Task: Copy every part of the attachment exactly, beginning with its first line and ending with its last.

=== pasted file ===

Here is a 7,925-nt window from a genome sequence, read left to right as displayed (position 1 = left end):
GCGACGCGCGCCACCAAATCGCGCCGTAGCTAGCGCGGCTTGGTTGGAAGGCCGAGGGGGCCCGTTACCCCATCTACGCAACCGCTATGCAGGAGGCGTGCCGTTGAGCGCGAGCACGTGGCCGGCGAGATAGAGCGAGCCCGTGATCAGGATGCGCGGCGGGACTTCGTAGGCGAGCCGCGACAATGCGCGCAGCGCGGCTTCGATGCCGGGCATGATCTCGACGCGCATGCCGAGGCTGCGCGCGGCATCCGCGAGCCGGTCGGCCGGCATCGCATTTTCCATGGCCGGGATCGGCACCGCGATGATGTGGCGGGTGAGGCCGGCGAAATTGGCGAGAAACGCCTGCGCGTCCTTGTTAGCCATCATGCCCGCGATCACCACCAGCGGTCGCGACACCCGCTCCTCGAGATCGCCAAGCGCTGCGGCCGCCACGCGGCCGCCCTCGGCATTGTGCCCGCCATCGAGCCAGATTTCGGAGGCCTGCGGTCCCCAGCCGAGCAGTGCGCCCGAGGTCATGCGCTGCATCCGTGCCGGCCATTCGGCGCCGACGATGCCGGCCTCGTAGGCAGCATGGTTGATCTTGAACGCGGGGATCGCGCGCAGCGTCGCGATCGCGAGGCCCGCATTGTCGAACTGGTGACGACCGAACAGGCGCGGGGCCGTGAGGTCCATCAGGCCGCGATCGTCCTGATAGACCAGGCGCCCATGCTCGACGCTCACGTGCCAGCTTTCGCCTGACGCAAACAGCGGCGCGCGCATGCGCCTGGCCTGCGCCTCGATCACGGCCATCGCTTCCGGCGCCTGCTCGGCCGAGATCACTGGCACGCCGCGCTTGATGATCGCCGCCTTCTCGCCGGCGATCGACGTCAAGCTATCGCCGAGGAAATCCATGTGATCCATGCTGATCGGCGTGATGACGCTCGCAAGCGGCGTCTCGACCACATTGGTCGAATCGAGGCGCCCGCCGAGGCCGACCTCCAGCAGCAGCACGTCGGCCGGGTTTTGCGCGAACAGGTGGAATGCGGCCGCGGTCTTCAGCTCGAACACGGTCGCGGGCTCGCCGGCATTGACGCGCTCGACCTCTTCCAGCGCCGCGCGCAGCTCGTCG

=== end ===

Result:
Here is a 7,925-nt window from a genome sequence, read left to right as displayed (position 1 = left end):
GCGACGCGCGCCACCAAATCGCGCCGTAGCTAGCGCGGCTTGGTTGGAAGGCCGAGGGGGCCCGTTACCCCATCTACGCAACCGCTATGCAGGAGGCGTGCCGTTGAGCGCGAGCACGTGGCCGGCGAGATAGAGCGAGCCCGTGATCAGGATGCGCGGCGGGACTTCGTAGGCGAGCCGCGACAATGCGCGCAGCGCGGCTTCGATGCCGGGCATGATCTCGACGCGCATGCCGAGGCTGCGCGCGGCATCCGCGAGCCGGTCGGCCGGCATCGCATTTTCCATGGCCGGGATCGGCACCGCGATGATGTGGCGGGTGAGGCCGGCGAAATTGGCGAGAAACGCCTGCGCGTCCTTGTTAGCCATCATGCCCGCGATCACCACCAGCGGTCGCGACACCCGCTCCTCGAGATCGCCAAGCGCTGCGGCCGCCACGCGGCCGCCCTCGGCATTGTGCCCGCCATCGAGCCAGATTTCGGAGGCCTGCGGTCCCCAGCCGAGCAGTGCGCCCGAGGTCATGCGCTGCATCCGTGCCGGCCATTCGGCGCCGACGATGCCGGCCTCGTAGGCAGCATGGTTGATCTTGAACGCGGGGATCGCGCGCAGCGTCGCGATCGCGAGGCCCGCATTGTCGAACTGGTGACGACCGAACAGGCGCGGGGCCGTGAGGTCCATCAGGCCGCGATCGTCCTGATAGACCAGGCGCCCATGCTCGACGCTCACGTGCCAGCTTTCGCCTGACGCAAACAGCGGCGCGCGCATGCGCCTGGCCTGCGCCTCGATCACGGCCATCGCTTCCGGCGCCTGCTCGGCCGAGATCACTGGCACGCCGCGCTTGATGATCGCCGCCTTCTCGCCGGCGATCGACGTCAAGCTATCGCCGAGGAAATCCATGTGATCCATGCTGATCGGCGTGATGACGCTCGCAAGCGGCGTCTCGACCACATTGGTCGAATCGAGGCGCCCGCCGAGGCCGACCTCCAGCAGCAGCACGTCGGCCGGGTTTTGCGCGAACAGGTGGAATGCGGCCGCGGTCTTCAGCTCGAACACGGTCGCGGGCTCGCCGGCATTGACGCGCTCGACCTCTTCCAGCGCCGCGCGCAGCTCGTCG